Philadelphia indie rock four-piece Spelling Reform is a band that proudly wears its influences on its sleeve — but with influences this good, can we really complain?
As you listen to the band’s Key Studio Session, it’s impossible not to hear a little bit of 80s R.E.M. in the way singer-songwriter and guitarist Dan Wisniewski shares harmonies and trades counterpoint lines with bassist Tom Howley on the buoyant opener “The Second Coming.” Or the way the expansive closer “Merriweather Lewis on the Divide” begins on fervent Feelies-esque strumming, and then launches into a Weakerthans thump care of drummer Mark Rybaltowski. The chords and textures from new keyboardist Jim Gannon add a Pernice Brothers feel to the proceedings, and there are more than trace levels of The Mountain Goats’ John Darnielle in Wisniewski’s upper-register delivery (giving way to their self-depricating self-description, “nasal indie rock”).
Okay, then, we get it — Spelling Reform sounds like a lot of acclaimed, bookish-cool indie rock bands from the past 20 years. But they bring their own perspective to the table care of Wisniewski’s clever turns of phrase and cogent lyrical vignettes.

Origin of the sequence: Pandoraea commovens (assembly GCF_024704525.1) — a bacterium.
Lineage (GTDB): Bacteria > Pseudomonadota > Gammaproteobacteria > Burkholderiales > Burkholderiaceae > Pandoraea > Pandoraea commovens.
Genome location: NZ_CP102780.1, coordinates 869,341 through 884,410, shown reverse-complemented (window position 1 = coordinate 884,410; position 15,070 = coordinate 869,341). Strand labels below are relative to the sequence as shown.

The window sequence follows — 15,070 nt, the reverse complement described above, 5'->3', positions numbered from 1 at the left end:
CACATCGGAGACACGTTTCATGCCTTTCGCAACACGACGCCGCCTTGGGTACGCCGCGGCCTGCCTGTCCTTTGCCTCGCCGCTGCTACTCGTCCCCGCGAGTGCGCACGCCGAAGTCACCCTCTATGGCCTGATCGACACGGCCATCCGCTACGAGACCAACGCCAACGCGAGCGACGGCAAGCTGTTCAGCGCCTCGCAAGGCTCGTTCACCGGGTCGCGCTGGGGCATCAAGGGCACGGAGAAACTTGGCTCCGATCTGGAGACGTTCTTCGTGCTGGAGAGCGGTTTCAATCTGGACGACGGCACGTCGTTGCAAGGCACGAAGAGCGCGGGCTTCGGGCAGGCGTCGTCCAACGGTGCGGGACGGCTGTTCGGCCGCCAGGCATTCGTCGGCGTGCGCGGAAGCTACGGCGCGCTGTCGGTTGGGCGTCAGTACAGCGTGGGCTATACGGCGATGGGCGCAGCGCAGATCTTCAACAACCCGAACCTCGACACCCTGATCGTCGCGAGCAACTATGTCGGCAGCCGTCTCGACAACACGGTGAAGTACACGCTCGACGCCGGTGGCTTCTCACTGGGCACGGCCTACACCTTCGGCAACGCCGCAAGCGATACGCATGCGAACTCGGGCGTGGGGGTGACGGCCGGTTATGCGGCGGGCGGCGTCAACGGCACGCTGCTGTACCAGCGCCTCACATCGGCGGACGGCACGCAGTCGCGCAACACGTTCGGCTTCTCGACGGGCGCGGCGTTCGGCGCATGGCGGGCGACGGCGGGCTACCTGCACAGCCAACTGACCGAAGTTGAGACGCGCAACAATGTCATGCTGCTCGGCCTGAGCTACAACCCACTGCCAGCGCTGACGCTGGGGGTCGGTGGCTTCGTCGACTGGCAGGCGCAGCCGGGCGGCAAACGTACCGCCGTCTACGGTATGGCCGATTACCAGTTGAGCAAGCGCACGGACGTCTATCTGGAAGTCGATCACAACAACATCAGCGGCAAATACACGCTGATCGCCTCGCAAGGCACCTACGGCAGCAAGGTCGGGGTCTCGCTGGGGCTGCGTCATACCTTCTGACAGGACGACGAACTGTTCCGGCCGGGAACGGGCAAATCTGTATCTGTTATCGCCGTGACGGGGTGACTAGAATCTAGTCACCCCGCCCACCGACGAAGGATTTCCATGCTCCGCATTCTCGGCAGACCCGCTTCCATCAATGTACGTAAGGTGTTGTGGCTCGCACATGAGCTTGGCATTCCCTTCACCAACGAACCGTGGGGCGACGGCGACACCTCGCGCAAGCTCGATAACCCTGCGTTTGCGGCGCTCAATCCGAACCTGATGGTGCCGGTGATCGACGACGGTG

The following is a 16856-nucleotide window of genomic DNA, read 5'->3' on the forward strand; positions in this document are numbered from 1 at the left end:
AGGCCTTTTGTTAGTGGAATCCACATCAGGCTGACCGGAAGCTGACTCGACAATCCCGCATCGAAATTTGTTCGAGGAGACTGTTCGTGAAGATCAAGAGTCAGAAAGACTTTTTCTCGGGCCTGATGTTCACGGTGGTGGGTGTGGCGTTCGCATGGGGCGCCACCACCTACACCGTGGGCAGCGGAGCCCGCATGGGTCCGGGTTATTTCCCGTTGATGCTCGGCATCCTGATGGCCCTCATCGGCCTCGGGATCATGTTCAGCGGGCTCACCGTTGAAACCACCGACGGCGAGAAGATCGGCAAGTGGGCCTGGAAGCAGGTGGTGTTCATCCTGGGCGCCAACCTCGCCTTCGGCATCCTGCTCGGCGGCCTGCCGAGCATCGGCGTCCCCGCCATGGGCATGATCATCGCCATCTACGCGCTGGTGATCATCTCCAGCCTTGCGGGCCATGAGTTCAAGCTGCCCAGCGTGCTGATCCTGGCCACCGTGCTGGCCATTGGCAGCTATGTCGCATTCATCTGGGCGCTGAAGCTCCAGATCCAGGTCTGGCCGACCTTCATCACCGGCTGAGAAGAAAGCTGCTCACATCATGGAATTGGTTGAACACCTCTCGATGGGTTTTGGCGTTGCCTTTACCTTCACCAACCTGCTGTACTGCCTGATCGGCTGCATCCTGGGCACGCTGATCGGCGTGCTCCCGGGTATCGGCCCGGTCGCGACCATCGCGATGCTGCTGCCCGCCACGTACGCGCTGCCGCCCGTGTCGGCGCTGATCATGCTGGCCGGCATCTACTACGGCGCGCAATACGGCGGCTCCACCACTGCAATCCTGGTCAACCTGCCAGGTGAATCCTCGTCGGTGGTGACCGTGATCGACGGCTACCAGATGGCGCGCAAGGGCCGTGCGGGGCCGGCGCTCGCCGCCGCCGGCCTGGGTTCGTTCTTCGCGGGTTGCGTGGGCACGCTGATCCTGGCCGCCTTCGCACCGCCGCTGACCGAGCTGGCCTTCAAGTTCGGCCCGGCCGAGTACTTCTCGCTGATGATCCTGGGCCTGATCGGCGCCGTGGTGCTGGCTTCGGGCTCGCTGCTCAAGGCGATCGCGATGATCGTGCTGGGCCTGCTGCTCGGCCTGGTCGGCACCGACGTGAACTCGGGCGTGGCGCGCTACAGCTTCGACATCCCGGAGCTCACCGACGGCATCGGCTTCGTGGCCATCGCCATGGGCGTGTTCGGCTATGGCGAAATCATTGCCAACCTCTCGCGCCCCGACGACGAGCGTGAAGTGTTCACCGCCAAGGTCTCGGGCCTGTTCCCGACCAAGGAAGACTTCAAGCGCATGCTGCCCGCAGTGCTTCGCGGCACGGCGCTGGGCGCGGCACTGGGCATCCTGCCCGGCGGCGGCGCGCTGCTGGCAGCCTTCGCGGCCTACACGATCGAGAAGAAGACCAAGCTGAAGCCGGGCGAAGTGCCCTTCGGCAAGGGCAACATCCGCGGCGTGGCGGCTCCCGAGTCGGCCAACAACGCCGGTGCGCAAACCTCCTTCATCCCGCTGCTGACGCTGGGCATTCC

Their song “(I’m Believing) The Same Thing,” is a multi-layered parsing of toxic masculinity, taking on both misogynists who boast about, oh, I don’t know, grabbing women by the pussy — locker room talk, you know — but also addressing the way other men react to their skeezy companions. Some might not be down with their banter and behavior, but shrug it off and remain silent (“what’s a lie with a friend? This is a conversation.”) while those who speak up take the “that’s somebody’s daughter” route, as though infantilizing women is the only way they’re able to comprehend respecting them. It’s serious stuff, but conveyed through an incredibly catchy power pop song; watch a video of them performing it for The Key Studio Sessions.
The song comes from Spelling Reform’s latest, Stay Inside, which draws on the global existential malaise of the past several years and makes it personal. While the album title seems to hint at one response to it, Wisniewski’s hook in “The Second Coming” reminds us that ugliness in the world is not anything new. In the face of apocalyptic hyperbole, he sings “It’s the second coming that I’m the least worried about. / Someone tell me: When was the first one again? / As for Comings Three through Six, well, bring on the new tricks.” These are changing times, and change can be a good thing; the concluding words of both the album and the session come from the song named for the 18th century explorer: “like Lewis out on the divide, I’m aware and I realize I’m transformed and amplified.”
Listen to a full archive of Spelling Reform’s Key Studio Session performance below; the band plays Johnny Brenda’s this Saturday night, July 20th, with Goodnight Lights and La Palma, more information and tickets can be found at the XPN Concert Calendar.Spelling Reform, The Key Studio Sessions